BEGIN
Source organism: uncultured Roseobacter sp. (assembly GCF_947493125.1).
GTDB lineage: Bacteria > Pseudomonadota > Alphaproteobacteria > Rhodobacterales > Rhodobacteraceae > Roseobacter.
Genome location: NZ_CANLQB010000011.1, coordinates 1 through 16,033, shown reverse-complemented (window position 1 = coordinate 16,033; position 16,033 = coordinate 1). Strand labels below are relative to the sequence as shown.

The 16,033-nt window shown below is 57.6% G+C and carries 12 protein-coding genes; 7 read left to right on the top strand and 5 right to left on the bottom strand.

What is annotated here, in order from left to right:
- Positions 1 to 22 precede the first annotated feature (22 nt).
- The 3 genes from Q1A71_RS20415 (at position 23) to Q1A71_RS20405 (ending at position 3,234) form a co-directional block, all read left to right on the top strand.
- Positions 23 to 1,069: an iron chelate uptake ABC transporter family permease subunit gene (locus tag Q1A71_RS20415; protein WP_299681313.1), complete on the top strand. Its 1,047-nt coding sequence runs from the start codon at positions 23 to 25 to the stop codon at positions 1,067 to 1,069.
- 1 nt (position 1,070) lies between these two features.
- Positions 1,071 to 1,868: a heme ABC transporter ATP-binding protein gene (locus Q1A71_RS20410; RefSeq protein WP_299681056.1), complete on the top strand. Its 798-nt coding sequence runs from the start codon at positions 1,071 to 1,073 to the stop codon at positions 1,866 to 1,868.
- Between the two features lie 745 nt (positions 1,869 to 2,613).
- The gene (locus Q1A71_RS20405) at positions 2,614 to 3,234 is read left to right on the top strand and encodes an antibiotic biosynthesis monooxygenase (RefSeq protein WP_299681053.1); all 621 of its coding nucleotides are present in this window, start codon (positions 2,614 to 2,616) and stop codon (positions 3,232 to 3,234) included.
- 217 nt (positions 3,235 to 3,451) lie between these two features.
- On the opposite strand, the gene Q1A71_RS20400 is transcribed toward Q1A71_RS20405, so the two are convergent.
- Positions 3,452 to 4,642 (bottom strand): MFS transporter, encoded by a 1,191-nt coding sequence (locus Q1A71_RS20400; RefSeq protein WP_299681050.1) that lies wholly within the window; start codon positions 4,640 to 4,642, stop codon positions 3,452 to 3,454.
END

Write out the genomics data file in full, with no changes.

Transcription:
Source organism: uncultured Roseobacter sp. (assembly GCF_947493125.1).
GTDB lineage: Bacteria > Pseudomonadota > Alphaproteobacteria > Rhodobacterales > Rhodobacteraceae > Roseobacter.
Genome location: NZ_CANLQB010000011.1, coordinates 1 through 16,033, shown reverse-complemented (window position 1 = coordinate 16,033; position 16,033 = coordinate 1). Strand labels below are relative to the sequence as shown.

The 16,033-nt window shown below is 57.6% G+C and carries 12 protein-coding genes; 7 read left to right on the top strand and 5 right to left on the bottom strand.

What is annotated here, in order from left to right:
- Positions 1 to 22 precede the first annotated feature (22 nt).
- The 3 genes from Q1A71_RS20415 (at position 23) to Q1A71_RS20405 (ending at position 3,234) form a co-directional block, all read left to right on the top strand.
- Positions 23 to 1,069: an iron chelate uptake ABC transporter family permease subunit gene (locus tag Q1A71_RS20415; protein WP_299681313.1), complete on the top strand. Its 1,047-nt coding sequence runs from the start codon at positions 23 to 25 to the stop codon at positions 1,067 to 1,069.
- 1 nt (position 1,070) lies between these two features.
- Positions 1,071 to 1,868: a heme ABC transporter ATP-binding protein gene (locus Q1A71_RS20410; RefSeq protein WP_299681056.1), complete on the top strand. Its 798-nt coding sequence runs from the start codon at positions 1,071 to 1,073 to the stop codon at positions 1,866 to 1,868.
- Between the two features lie 745 nt (positions 1,869 to 2,613).
- The gene (locus Q1A71_RS20405) at positions 2,614 to 3,234 is read left to right on the top strand and encodes an antibiotic biosynthesis monooxygenase (RefSeq protein WP_299681053.1); all 621 of its coding nucleotides are present in this window, start codon (positions 2,614 to 2,616) and stop codon (positions 3,232 to 3,234) included.
- 217 nt (positions 3,235 to 3,451) lie between these two features.
- On the opposite strand, the gene Q1A71_RS20400 is transcribed toward Q1A71_RS20405, so the two are convergent.
- Positions 3,452 to 4,642 (bottom strand): MFS transporter, encoded by a 1,191-nt coding sequence (locus Q1A71_RS20400; RefSeq protein WP_299681050.1) that lies wholly within the window; start codon positions 4,640 to 4,642, stop codon positions 3,452 to 3,454.